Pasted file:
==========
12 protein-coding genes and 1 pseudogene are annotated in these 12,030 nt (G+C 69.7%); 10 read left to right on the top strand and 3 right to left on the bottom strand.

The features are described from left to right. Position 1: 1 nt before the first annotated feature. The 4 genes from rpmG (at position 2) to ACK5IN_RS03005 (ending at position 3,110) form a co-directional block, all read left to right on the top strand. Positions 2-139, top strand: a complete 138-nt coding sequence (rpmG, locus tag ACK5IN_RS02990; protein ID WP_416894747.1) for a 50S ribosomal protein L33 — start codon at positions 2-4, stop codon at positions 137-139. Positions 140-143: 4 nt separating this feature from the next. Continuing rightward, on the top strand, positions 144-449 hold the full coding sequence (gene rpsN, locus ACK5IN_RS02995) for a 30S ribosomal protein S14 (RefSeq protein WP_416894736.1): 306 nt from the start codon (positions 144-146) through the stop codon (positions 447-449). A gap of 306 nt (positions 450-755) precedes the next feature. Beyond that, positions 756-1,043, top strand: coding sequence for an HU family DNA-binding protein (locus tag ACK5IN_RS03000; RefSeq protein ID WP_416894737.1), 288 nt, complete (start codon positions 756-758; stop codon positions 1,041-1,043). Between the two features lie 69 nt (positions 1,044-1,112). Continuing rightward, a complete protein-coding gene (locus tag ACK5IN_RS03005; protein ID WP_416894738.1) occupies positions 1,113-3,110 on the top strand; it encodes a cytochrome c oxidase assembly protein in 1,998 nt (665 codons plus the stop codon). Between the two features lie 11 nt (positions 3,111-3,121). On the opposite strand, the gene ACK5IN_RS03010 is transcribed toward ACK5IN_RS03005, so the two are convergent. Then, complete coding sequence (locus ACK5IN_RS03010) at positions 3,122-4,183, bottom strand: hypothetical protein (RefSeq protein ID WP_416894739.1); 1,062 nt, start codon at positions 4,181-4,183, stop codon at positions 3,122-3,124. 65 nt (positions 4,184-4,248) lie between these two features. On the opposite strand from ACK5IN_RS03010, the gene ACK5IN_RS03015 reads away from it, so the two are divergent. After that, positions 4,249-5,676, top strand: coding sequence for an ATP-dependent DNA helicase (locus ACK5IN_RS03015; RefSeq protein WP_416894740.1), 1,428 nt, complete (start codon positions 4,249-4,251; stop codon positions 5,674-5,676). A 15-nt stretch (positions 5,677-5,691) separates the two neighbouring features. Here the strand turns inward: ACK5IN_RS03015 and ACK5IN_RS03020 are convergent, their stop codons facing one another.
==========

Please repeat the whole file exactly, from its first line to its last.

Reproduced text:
12 protein-coding genes and 1 pseudogene are annotated in these 12,030 nt (G+C 69.7%); 10 read left to right on the top strand and 3 right to left on the bottom strand.

The features are described from left to right. Position 1: 1 nt before the first annotated feature. The 4 genes from rpmG (at position 2) to ACK5IN_RS03005 (ending at position 3,110) form a co-directional block, all read left to right on the top strand. Positions 2-139, top strand: a complete 138-nt coding sequence (rpmG, locus tag ACK5IN_RS02990; protein ID WP_416894747.1) for a 50S ribosomal protein L33 — start codon at positions 2-4, stop codon at positions 137-139. Positions 140-143: 4 nt separating this feature from the next. Continuing rightward, on the top strand, positions 144-449 hold the full coding sequence (gene rpsN, locus ACK5IN_RS02995) for a 30S ribosomal protein S14 (RefSeq protein WP_416894736.1): 306 nt from the start codon (positions 144-146) through the stop codon (positions 447-449). A gap of 306 nt (positions 450-755) precedes the next feature. Beyond that, positions 756-1,043, top strand: coding sequence for an HU family DNA-binding protein (locus tag ACK5IN_RS03000; RefSeq protein ID WP_416894737.1), 288 nt, complete (start codon positions 756-758; stop codon positions 1,041-1,043). Between the two features lie 69 nt (positions 1,044-1,112). Continuing rightward, a complete protein-coding gene (locus tag ACK5IN_RS03005; protein ID WP_416894738.1) occupies positions 1,113-3,110 on the top strand; it encodes a cytochrome c oxidase assembly protein in 1,998 nt (665 codons plus the stop codon). Between the two features lie 11 nt (positions 3,111-3,121). On the opposite strand, the gene ACK5IN_RS03010 is transcribed toward ACK5IN_RS03005, so the two are convergent. Then, complete coding sequence (locus ACK5IN_RS03010) at positions 3,122-4,183, bottom strand: hypothetical protein (RefSeq protein ID WP_416894739.1); 1,062 nt, start codon at positions 4,181-4,183, stop codon at positions 3,122-3,124. 65 nt (positions 4,184-4,248) lie between these two features. On the opposite strand from ACK5IN_RS03010, the gene ACK5IN_RS03015 reads away from it, so the two are divergent. After that, positions 4,249-5,676, top strand: coding sequence for an ATP-dependent DNA helicase (locus ACK5IN_RS03015; RefSeq protein WP_416894740.1), 1,428 nt, complete (start codon positions 4,249-4,251; stop codon positions 5,674-5,676). A 15-nt stretch (positions 5,677-5,691) separates the two neighbouring features. Here the strand turns inward: ACK5IN_RS03015 and ACK5IN_RS03020 are convergent, their stop codons facing one another.